Colour Vision And Speciation In Lake Victoria Cichlids Of The Genus Pundamilla by Karen L. Carleton, Juliet W. L. Parry, James K. Bowmaker, David M. Hunt and Ole Seehausen, Molecular Ecology, 14: 4341-4353 (4th August 2005)
Divergent Selection During Speciation Of Lake Malawi Cichlid Fishes Inferred From Parallel Radiations In Nuptial Colouration by Charlotte J. Allender, Ole Seehausen, Mairi E. Knight, George F. Turner and Norman MacLean, Proceedings of the National Academy of Sciences of the USA, [b]100(24): 14704-14079 (25th November 2003)
Divergent Selection On Opsins Drives Incipient Speciation In Lake Victoria Cichlids by Yohey Terai, Ole Seehausen, Takeshi Sasaki, Kazuhiko Takahashi, Shinji Mizoiri, Tohru Sugawara, Tetsu Sato, Masakatsu Watanabe, Nellie Konijnendijk, Hillary D. J. Mrosso, Hidenori Tachida, Hiroo Imai,
Yoshinori Shichida and Norihiro Okada, Public Library of Science Biology, 4(12): e433 (December 2006)
Evolutionary Conservation Of Microsatellite Flanking Regions And Their Use In Resolving The Phylogeny Of Cichlid Fishes (Pisces: Perciformes) by Rafael Zardoya, Dana M. Vollmer, Clark Craddock, Jeffrey T. Streelman, Steve Karl and Axel Meyer, Proceedings of the Royal Society of London Part B, 263: 1589-1598 (1996)
Frequency Dependent Natural Selection In The Handedness Of Scale Eating Cichlid Fish by Michio Hori, Science, 260: 216-219 (9th April 1993)
Genetic And Developmental Basis Of Cichlid Trophic Diversity by R. C. Albertson and T. D. Kocher, Heredity, 97: 211-221 (12th July 2006)
How Many Species Of Cichlid Fishes Are There In African Lakes? by George F. Turner, Ole Seehausen, Mairi E. Knight, Charlotte J. Allender and Rosanna L. Robinson, Molecular Ecology, 10: 793-806 (2001)
Hybridisation And Contemporary Evolution In An Introduced Cichlid Fish From Lake Malawi National Park by J. Todd Streelman, S.L. Gymrek, M.R. Kidd, C. Kidd, R.L. Robinson, E. Hert, A.J. Ambali and T.D. Kocher, Molecular Ecology, 13: 2471-2479 (21 April 2004)
Major Histocompatibility Complex Variation In Two Species Of Cichlid Fishes From Lake Malawi by Hideki Ono, Colm O’hUigin, Herbert Tichy and Jan Klein, Molecular and Evolutionary Biology, 10(5): 1060-1072 (1993)
Male-Male Competition And Nuptial-Colour Displacement As A Diversifying Force In Lake Victoria Cichlid Fishes by Ole Seehausen and Dolph Schluter, Proceedings of the Royal Society of London Part B, 271: 1345-1353 (2004)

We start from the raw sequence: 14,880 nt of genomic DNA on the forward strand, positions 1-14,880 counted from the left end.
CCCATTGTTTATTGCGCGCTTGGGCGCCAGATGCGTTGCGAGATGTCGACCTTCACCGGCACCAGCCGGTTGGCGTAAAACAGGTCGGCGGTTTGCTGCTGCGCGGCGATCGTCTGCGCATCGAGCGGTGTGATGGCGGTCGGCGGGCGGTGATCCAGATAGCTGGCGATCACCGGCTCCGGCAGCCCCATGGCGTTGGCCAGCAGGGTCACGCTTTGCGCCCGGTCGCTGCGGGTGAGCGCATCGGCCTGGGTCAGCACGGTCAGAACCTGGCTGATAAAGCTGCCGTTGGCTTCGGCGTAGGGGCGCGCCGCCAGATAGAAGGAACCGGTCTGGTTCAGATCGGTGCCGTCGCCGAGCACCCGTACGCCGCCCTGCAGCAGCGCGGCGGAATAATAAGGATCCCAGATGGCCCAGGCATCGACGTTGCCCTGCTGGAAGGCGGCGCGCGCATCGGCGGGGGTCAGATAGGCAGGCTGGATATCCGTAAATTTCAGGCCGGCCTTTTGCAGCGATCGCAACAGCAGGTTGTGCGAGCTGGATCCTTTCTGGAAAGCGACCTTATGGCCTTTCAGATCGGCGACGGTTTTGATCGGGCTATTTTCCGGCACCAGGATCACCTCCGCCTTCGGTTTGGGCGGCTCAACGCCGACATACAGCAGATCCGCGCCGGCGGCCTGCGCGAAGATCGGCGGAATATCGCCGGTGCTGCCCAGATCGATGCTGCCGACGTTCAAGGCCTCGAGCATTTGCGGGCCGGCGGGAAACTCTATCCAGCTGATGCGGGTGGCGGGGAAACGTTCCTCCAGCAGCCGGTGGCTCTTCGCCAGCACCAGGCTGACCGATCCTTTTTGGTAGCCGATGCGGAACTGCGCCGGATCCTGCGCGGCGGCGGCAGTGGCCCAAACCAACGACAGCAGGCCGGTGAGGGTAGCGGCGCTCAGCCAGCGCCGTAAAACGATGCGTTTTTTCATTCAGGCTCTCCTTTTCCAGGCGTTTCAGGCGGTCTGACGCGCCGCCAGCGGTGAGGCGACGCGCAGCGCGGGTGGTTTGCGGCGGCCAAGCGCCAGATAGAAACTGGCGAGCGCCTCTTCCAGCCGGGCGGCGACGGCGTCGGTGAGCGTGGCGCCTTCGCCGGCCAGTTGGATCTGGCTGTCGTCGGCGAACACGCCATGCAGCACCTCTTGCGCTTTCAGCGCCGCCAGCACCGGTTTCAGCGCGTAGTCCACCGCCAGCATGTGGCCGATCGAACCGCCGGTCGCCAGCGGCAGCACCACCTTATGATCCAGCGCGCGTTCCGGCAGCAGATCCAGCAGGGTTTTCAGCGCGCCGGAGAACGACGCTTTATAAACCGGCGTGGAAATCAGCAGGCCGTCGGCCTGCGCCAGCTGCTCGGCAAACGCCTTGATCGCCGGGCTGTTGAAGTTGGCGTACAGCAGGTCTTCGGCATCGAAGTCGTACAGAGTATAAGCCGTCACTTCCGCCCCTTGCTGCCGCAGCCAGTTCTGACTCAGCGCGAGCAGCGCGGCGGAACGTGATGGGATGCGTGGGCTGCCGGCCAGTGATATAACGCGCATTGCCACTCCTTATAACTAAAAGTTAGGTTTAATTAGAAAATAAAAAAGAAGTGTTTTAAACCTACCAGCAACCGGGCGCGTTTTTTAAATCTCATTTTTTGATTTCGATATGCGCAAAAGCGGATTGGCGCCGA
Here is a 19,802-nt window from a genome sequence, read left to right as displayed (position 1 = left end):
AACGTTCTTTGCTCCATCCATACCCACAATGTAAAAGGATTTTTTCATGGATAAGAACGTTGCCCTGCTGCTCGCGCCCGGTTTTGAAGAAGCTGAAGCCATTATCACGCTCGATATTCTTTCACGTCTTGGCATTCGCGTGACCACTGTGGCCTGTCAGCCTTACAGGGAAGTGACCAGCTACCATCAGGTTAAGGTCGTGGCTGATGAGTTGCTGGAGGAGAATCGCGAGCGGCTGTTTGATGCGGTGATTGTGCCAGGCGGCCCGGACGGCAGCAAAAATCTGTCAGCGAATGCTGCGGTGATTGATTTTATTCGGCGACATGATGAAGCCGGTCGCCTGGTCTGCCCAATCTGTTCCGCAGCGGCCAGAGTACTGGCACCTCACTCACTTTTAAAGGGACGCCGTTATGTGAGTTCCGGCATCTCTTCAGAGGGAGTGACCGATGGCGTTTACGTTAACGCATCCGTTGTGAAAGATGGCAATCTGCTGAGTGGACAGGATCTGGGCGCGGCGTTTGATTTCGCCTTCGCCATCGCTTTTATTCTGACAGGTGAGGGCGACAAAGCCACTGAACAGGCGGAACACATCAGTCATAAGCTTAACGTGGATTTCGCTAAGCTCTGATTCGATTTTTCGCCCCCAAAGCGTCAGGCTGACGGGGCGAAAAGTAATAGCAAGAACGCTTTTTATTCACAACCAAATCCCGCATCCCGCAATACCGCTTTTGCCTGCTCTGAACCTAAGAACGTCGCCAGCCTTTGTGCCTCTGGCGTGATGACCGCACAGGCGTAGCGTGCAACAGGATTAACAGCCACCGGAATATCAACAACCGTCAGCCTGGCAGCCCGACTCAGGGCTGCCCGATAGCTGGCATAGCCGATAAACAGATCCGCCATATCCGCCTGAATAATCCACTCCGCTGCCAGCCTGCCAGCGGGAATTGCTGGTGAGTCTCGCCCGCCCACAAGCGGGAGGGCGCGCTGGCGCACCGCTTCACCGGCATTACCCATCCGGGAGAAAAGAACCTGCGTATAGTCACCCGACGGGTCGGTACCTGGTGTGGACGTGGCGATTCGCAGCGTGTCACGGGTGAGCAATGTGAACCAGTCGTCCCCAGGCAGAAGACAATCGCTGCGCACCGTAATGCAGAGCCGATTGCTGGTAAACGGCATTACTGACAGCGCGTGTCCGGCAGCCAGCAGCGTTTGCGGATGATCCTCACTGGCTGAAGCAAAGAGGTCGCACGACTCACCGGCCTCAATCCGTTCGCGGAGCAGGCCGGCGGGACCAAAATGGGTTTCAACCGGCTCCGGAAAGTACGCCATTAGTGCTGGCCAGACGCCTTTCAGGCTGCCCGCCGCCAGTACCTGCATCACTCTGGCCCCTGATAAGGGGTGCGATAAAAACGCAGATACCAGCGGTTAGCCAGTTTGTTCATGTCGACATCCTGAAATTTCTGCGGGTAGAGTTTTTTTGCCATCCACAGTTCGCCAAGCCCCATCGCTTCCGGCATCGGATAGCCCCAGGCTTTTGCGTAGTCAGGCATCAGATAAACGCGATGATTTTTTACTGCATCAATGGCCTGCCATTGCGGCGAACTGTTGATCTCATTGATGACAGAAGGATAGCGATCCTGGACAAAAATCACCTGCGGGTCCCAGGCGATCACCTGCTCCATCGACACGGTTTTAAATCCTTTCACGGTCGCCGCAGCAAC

Mechanisms Of Rapid Sympatric Speciation By Sex Revesral And Sexual Selection In Cichlid Fishes by Russell Lande, Ole Seehausen and Jacques J. M. van Alphen, Genetica, 112-113: 435-443 (2001)
Mitochondrial Phylogeny Of The Endemic Mouthbrooding Lineages Of Cichlid Fishes From Lake Tanganyika In Eastern Africa by Christian Sturmbauer and Axel Meyer, Journal of Molecular and Biological Evolution, 10(4): 751-768 (1993)
Molecular Phylgeny And Evidence For An Adaptive Radiation Of Geophagine Cichlids From South America (Perciformes: Labroidei) by Hernán López-Fernández, Rodney L. Honeycutt and Kirk O. Winemiller, Molecular Phylogenetics and Evolution, 34: 227-244 (2005)
Multi Agent Simulations Of Evolution And Speciation In Cichlid Fish by Ross Clement, Proceedings of the 15th European Simulation Symposium, 2003
Multilocus Phylogeny Of Cichlid Fishes (Pisces: Perciformes) : Evolutionary Comparison Of Microsatellite And Single-Copy Nuclear Loci by J. Todd Streelman, Rafael Zardoya, Axel Meyer and Stephen A Karl, Journal of Molecular and Biological Evolution, 15(7): 798-808 (1998)
Origin Of The Superflock Of Cichlid Fishes From Lake Victoria, East Africa by Erik Verheyen, Walter Salzburger, Jos Snoeks and Axel Meyer, Science, 300: 325-329 (11 April 2003) #
Phylogeny Of African Cichlid Fishes As Revealed By Molecular Markers by Werner E. Mayer, Herbert Tichy and Jan Klein., Heredity, 80: 702-714 (1998)
Sensory Drive In Cichlid Speciation by Martine E. Maan, Kees D. Hofker, Jacques J. M. van Alphen and Ole Seehausen, The American Naturalist, 167(6): 947-954 (June 2006)
Speciation Through Sensory Drive In Cichlid Fish by Ole Seehausen, Yohey Terai, Isabel S. Magalhaes, Karen L. Carleton, Hillary D. J. Mrosso, Ryutaro Miyagi, Inke van der Sluijs, Maria V. Schneider, Martine E. Maan, Hidenori Tachida, Hiroo Imai & Norihiro Okada, Nature, 455: 620-627 (2nd October 2008)
The Effect Of Male Colouration On Female Mate Choice In Closely Related Lake Victoria Cichlids (Haplochromis nyererei Complex) by Ole Seehausen and Jacques J. M. van Alphen, Behavioural Ecology & Sociobiology, 42: 1-8 (1998) *
The Effect Of Selection Upon A A Long-Wavelength Sensitive (LWS) Opsin Gene Of Lake Victoria Cichlid Fishes by Yohey Terai, Werner E. Mayer, Jan Klein, Herbert Tichy, and Norihiro Okada, Proceedings of the National Academy of Sciences of the USA, 99: 15501-15506 (November 2002)
The Evolution Of The Pro-Domain Of Bone Morphogenetic Protein 4 (Bmp4) In An Explosively Speciated Lineage Of East African Cichlid Fishes by Yohey Terai, Naoko Morikawa and Norihiro Okada, Molecular & Biological Evolution, 19(9): 1628-1632 (2002)
The Species Flocks Of East African Cichlid Fishes: Recent Advances In Molecular Phylogenetics And Population Genetics by Walter Salzburger and Axel Mayer, Naturwissenschaft, 91: 277-290 (20 April 2004)
The Streelman et al paper above on Cynotilapia afra is a particular case in point.
Part 2 ends here. Part 3 follows shortly.